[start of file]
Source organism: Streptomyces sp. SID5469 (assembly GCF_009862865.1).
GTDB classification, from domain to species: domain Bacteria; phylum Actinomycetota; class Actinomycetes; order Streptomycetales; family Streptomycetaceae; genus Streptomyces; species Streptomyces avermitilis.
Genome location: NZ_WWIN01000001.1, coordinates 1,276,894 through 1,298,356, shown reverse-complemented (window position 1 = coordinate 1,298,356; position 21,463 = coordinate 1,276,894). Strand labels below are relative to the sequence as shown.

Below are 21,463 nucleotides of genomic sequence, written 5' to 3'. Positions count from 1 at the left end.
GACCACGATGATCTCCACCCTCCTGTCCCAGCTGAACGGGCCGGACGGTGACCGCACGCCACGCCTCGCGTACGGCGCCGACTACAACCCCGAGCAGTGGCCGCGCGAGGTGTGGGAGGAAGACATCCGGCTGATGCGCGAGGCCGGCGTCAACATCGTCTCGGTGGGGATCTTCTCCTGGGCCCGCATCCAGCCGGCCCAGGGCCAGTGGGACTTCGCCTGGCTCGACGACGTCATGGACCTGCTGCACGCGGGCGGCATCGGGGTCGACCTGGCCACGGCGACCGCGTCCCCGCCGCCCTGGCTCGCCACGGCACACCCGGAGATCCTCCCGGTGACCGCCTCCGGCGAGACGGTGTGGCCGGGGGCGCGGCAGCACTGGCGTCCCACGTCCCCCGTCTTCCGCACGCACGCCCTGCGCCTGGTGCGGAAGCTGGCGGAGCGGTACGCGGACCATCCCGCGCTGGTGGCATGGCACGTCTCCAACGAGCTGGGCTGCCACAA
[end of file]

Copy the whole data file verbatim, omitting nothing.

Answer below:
Source organism: Streptomyces sp. SID5469 (assembly GCF_009862865.1).
GTDB classification, from domain to species: domain Bacteria; phylum Actinomycetota; class Actinomycetes; order Streptomycetales; family Streptomycetaceae; genus Streptomyces; species Streptomyces avermitilis.
Genome location: NZ_WWIN01000001.1, coordinates 1,276,894 through 1,298,356, shown reverse-complemented (window position 1 = coordinate 1,298,356; position 21,463 = coordinate 1,276,894). Strand labels below are relative to the sequence as shown.

Below are 21,463 nucleotides of genomic sequence, written 5' to 3'. Positions count from 1 at the left end.
GACCACGATGATCTCCACCCTCCTGTCCCAGCTGAACGGGCCGGACGGTGACCGCACGCCACGCCTCGCGTACGGCGCCGACTACAACCCCGAGCAGTGGCCGCGCGAGGTGTGGGAGGAAGACATCCGGCTGATGCGCGAGGCCGGCGTCAACATCGTCTCGGTGGGGATCTTCTCCTGGGCCCGCATCCAGCCGGCCCAGGGCCAGTGGGACTTCGCCTGGCTCGACGACGTCATGGACCTGCTGCACGCGGGCGGCATCGGGGTCGACCTGGCCACGGCGACCGCGTCCCCGCCGCCCTGGCTCGCCACGGCACACCCGGAGATCCTCCCGGTGACCGCCTCCGGCGAGACGGTGTGGCCGGGGGCGCGGCAGCACTGGCGTCCCACGTCCCCCGTCTTCCGCACGCACGCCCTGCGCCTGGTGCGGAAGCTGGCGGAGCGGTACGCGGACCATCCCGCGCTGGTGGCATGGCACGTCTCCAACGAGCTGGGCTGCCACAA